"I have a special assignment for you," Mr. Wainwright continues.  "A special assignment?  That’s great, sir!" Larry replies, "You can count on me!"  "I want you to interview . . . Uncle Shaggy," Mr. Wainwright smiles.  Larry looks confused but Balki looks amazed.  "Uncle Shaggy?" Balki gasps.  "Uncle Shaggy?" Larry asks.  "He’s the host on that kids’ TV show," Mr. Wainwright explains.  "Uncle Shaggy’s Dog House!" Balki states.  "It’s the show’s tenth anniversary," Mr. Wainwright adds.  "First aired March 10th, 1980," Balki informs them.  "Appleton, Bartokomous seems to know more about this than you do," Mr. Wainwright notes, "You’d better take him with you."  "Yes!  Yes!" Balki cries, grabbing Larry’s shoulders, "Take him with you!"  Mr. Wainwright checks his watch and says, "And you’re expected at the TV show in two hours."  He walks away.  "Cousin, you . . . you were right," Balki smiles, "He is give you the best assignment you ever had."  "The best assignment I ever had?" Larry sighs unhappily, "Balki, I’m interviewing a man who wears a dog suit."

We see the Phister theater with the marquee reading, "Uncle Shaggy’s Dog House - Taping Today."  Inside the studio we see Uncle Shaggy taping his show.  He is dressed as a dog wearing a suit and is running on a treadmill.  He jumps off the treadmill and addresses the camera.  "Well, that’s the end of our run in the park!"  Uncle Shaggy howls.  "Now it’s time to look in Uncle Shaggy’s mail box."  He reaches in and pulls out an oversized envelope and reads it.  "Today’s letter is from Ryan Douglas, age six, and he wants to know . . . "  Uncle Shaggy continues to do his show as Balki and Larry walk onto the wings of the set.  Larry is taking down notes on a pad of paper.  "Cousin!  Cousin!  It’s him!" Balki says excitedly, "It’s Uncle Shaggy in the fur!  He’s at the Magic Mailbox.  Maybe he’ll read my letter!"  "Come on, Balki!  Concentrate," Larry says, "I really need your help here.  Now, how about this for a title?  ‘Uncle Shaggy: My Life as a Dog?’"  "No," Balki says immediately, "Been done."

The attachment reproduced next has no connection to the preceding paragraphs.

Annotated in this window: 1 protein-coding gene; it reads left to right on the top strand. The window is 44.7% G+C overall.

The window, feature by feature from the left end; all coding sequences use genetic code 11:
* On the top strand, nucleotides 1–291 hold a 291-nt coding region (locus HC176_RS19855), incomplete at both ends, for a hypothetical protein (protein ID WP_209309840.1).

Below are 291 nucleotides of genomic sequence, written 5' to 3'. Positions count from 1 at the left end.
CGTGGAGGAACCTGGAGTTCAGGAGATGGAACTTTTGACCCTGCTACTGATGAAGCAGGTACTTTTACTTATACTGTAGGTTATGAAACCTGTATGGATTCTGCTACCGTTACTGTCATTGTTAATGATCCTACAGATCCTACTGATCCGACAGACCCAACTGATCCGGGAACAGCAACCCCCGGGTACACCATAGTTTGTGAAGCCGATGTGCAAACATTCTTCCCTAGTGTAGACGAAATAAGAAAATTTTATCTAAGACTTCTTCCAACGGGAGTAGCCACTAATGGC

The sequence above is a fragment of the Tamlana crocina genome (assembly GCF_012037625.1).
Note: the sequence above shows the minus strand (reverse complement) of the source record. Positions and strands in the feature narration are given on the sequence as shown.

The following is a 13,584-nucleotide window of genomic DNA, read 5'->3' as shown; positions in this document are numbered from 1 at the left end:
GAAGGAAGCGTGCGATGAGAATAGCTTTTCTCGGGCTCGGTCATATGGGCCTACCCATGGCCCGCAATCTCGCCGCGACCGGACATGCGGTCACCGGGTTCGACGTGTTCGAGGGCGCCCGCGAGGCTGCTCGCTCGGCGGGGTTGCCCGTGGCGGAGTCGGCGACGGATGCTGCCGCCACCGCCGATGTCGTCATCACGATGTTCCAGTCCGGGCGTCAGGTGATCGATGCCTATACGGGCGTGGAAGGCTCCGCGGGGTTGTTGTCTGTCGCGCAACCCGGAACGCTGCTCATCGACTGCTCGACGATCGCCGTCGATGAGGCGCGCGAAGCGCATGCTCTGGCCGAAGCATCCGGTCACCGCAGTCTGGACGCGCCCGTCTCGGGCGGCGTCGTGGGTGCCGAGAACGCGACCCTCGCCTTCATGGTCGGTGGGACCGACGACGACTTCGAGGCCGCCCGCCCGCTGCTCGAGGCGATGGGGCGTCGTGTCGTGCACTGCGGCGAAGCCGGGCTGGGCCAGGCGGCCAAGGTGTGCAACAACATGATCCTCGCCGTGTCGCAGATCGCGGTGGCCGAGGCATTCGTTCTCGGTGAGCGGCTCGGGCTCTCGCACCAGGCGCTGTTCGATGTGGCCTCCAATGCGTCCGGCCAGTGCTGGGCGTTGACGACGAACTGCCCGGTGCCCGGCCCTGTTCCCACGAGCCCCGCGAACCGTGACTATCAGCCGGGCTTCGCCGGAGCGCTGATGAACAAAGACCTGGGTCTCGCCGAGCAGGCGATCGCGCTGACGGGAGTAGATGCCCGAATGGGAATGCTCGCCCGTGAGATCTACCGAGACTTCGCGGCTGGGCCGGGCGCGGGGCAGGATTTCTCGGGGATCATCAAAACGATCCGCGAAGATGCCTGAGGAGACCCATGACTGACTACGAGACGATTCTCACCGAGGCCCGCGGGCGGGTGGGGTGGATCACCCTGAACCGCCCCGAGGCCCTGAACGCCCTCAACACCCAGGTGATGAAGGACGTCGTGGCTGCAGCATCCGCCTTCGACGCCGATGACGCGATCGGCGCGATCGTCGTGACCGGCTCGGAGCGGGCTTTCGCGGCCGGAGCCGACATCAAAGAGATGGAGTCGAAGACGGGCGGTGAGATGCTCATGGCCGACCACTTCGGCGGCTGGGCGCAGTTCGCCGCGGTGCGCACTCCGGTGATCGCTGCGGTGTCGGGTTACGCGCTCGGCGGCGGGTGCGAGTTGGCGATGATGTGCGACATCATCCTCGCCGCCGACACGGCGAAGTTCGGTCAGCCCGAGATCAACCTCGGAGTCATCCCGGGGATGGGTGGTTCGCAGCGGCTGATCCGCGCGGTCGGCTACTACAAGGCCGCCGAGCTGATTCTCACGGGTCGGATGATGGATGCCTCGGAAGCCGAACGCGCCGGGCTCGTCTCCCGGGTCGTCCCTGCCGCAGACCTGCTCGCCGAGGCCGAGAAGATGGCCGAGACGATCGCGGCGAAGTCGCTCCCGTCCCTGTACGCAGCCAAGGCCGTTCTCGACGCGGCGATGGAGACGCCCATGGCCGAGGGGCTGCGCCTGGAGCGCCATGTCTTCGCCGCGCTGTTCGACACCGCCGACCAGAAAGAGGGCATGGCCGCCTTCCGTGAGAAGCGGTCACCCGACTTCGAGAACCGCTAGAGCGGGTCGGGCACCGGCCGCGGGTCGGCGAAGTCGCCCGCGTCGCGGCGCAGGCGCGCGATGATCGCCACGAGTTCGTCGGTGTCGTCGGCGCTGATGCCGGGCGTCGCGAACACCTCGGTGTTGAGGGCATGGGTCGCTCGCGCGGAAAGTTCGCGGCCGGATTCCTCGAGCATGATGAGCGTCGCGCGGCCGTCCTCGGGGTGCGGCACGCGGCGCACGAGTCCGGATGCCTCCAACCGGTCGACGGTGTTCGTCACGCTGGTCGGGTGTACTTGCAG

"Balki, this is hopeless," Larry sighs, "Sam Donaldson couldn’t find an angle on this story."  "Cousin, remember what Uncle Shaggy always says," Balki offers, then speaks in a deeper voice like Uncle Shaggy’s as he quotes, "‘A difficult task falls into place when you start that job with a smile on your face!’"  Balki then howls like Uncle Shaggy.  " . . . and that’s why we always brush our teeth!" Uncle Shaggy finishes answering the letter, and then moves to the giant prop couch on the other set, "Okay, boys and girls, one more game of leap dog then Uncle Shaggy has to say soooo long!"  He howls again.  Two other actors in dog costumes, one a dachshund and the other a pink poodle, burst through a prop dog door and do somersaults across the set, then leap over each other, back and forth.  Finally they run around to the back of the couch where they use hidden trampolines to bounce over the back and end up sitting next to Uncle Shaggy.  All three let out with a howl.

"Say goodbye, Frenchie!" Uncle Shaggy says.  The pink poodle costumed woman barks and waves at the camera.  "Say goodbye, Hot Dog!" Uncle Shaggy tells the man in the dachshund costume, and he barks and waves as well.  "Bye bye, boys and girls," Uncle Shaggy offers, and they all wave and howl at the camera.  Offstage, Balki howls and waves at them.  Uncle Shaggy looks to see who has howled and sees Balki, who is smiling broadly and still waving.  "And we’re off the air," the stage manager calls out.  A female producer with a clipboard named Paula Silver walks onto the set and calls, "Okay, everyone, that’s a wrap!"  Before the actors leave, the producer eyes the woman in costume and says, "Frenchie, you’re looking a little chunky.  Lay off the table scraps."  Frenchie growls and snaps at Paula before walking away.  Uncle Shaggy is walking off the set when Larry and Balki approach him.